Towards the end of Gloria’s stay in Auschwitz, Josef Mengele ordered a selection of the prisoners in Gloria’s all-female section of Birkenau. Transported by cattle wagons, Gloria and the rest of the prisoners had to undress before Mengele and his contingent of SS soldiers. Prior to the mass inspection, fellow prisoners hopped onto the wagons and furtively urged her to exaggerate her age, and say that she was older than she actually was. Gloria put this advice to good use, saying she was 16, and Annushka exaggerated as well, saying that she was 15. By doing this, Gloria and Annushka saved their lives, as Josef Mengele had an obsession with operating on younger prisoners, especially twins.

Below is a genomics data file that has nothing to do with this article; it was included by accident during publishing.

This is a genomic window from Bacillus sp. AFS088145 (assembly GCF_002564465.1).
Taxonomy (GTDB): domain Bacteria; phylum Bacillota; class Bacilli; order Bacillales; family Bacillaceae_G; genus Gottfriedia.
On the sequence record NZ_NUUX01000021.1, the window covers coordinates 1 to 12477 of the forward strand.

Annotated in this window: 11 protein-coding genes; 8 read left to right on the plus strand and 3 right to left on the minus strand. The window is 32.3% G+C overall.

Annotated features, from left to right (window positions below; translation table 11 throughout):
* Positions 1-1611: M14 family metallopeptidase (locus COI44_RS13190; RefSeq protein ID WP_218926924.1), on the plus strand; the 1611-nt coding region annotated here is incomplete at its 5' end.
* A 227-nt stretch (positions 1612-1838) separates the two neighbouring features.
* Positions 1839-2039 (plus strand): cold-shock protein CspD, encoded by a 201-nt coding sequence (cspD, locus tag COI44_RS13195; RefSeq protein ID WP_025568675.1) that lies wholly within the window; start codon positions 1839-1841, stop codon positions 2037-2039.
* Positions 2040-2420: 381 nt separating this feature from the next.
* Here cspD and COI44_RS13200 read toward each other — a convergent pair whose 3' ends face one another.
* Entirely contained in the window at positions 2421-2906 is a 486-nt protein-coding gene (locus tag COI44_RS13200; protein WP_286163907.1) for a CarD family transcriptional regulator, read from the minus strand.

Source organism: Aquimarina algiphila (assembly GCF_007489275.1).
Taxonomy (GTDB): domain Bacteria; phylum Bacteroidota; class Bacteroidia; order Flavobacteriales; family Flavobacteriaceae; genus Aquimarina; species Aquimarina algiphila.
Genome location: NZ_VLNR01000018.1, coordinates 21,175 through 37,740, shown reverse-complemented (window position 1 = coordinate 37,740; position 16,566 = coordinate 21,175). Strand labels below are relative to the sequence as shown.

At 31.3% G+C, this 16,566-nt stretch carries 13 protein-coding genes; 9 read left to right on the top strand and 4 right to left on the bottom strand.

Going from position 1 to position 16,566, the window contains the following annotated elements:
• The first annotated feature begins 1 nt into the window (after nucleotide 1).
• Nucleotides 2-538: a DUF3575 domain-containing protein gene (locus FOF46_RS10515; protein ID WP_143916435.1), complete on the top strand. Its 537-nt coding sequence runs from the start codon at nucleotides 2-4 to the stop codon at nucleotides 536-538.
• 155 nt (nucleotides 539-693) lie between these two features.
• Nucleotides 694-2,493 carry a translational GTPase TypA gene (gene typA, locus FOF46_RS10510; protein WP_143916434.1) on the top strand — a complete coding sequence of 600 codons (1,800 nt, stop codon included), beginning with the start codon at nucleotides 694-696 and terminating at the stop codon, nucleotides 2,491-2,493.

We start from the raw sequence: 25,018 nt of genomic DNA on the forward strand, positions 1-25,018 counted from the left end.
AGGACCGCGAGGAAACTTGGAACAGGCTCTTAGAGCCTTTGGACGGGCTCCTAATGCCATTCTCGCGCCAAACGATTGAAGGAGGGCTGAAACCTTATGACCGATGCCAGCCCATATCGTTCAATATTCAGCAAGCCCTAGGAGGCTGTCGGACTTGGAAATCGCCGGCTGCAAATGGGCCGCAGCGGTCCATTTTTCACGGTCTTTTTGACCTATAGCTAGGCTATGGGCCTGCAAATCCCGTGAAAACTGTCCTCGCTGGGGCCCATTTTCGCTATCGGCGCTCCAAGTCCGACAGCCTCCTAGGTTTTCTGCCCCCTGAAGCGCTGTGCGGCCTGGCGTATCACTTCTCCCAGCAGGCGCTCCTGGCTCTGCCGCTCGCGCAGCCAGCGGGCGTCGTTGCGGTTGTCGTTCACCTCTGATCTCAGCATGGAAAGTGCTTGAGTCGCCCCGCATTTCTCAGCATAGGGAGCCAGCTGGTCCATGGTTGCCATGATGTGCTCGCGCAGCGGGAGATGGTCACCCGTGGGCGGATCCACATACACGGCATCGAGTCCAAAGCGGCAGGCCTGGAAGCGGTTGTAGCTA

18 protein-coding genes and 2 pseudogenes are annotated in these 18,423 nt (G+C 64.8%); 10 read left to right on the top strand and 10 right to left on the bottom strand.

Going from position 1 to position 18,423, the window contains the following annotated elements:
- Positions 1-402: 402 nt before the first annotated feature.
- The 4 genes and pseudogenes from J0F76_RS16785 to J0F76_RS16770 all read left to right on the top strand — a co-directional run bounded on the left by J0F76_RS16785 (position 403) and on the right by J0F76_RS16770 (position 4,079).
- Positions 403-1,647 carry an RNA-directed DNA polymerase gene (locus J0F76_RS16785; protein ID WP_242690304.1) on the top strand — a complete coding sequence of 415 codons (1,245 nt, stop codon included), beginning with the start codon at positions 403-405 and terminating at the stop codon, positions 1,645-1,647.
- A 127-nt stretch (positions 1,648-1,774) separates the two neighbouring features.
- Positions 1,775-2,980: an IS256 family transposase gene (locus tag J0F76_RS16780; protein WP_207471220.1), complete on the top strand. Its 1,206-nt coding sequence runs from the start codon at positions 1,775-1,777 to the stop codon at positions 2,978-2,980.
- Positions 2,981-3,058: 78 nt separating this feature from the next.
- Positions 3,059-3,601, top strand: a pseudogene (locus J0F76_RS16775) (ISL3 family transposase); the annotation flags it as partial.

Months later, Gloria was stripped of her clothes and scheduled to be gassed. She was loaded on a truck with thirty other female prisoners and was driven to one of the gas chambers. Gloria recounts how her mother had made a connection with a Hungarian guard, as the spoke a common language and sometimes exchanged words in Hungarian. Gloria believes that because he had a grandchild, he identified with her mother. It was this Hungarian guard who inspected the truck prior in which Gloria was placed prior to its departure. Upon opening the canvas flaps, he spotted Gloria and in Hungarian, said, “Te is [“You too?” in English]?” Fortunately, he told Gloria and the other prisoners that they were destined for the gas chambers, and told them to jump out of the truck when they had the opportunity. After the truck pulled away, Gloria asked the others if they wanted to escape with her. The prisoners all declined. Undaunted, Gloria jumped out of the moving truck, walking naked in the darkness until she found a culvert to hide in overnight. She stayed until the German guards stopped searching for her, and she continued on with her escape. She walked to a nearby barrack and was greeted by female prisoners, who were to be transported to an unknown concentration camp. Gloria joined the prisoners, and was transferred from Auschwitz-Birkenau to a staggering six other camps to serve as a slave laborer, which included Bergen-Belsen, Braunschweig, Hannover, Hamburg, Beendorf, and Ravensbrück. Ravensbrück was a brutal camp, and life was hard for Gloria as a laborer there.